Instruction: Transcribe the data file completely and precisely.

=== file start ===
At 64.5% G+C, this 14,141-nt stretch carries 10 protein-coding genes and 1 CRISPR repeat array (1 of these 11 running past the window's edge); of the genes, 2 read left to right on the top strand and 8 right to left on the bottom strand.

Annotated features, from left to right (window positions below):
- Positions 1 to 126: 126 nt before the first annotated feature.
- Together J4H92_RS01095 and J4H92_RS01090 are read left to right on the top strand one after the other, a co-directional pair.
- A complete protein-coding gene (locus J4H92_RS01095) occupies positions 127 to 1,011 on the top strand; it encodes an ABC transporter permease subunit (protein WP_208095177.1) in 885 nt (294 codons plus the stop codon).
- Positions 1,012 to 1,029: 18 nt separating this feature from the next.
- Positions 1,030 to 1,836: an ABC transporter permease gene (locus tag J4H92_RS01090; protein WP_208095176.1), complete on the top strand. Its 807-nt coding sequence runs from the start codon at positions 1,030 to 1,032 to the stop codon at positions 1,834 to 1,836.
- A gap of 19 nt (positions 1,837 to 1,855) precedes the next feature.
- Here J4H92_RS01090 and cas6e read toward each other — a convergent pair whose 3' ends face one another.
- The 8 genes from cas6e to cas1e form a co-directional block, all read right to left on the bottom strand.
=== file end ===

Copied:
At 64.5% G+C, this 14,141-nt stretch carries 10 protein-coding genes and 1 CRISPR repeat array (1 of these 11 running past the window's edge); of the genes, 2 read left to right on the top strand and 8 right to left on the bottom strand.

Annotated features, from left to right (window positions below):
- Positions 1 to 126: 126 nt before the first annotated feature.
- Together J4H92_RS01095 and J4H92_RS01090 are read left to right on the top strand one after the other, a co-directional pair.
- A complete protein-coding gene (locus J4H92_RS01095) occupies positions 127 to 1,011 on the top strand; it encodes an ABC transporter permease subunit (protein WP_208095177.1) in 885 nt (294 codons plus the stop codon).
- Positions 1,012 to 1,029: 18 nt separating this feature from the next.
- Positions 1,030 to 1,836: an ABC transporter permease gene (locus tag J4H92_RS01090; protein WP_208095176.1), complete on the top strand. Its 807-nt coding sequence runs from the start codon at positions 1,030 to 1,032 to the stop codon at positions 1,834 to 1,836.
- A gap of 19 nt (positions 1,837 to 1,855) precedes the next feature.
- Here J4H92_RS01090 and cas6e read toward each other — a convergent pair whose 3' ends face one another.
- The 8 genes from cas6e to cas1e form a co-directional block, all read right to left on the bottom strand.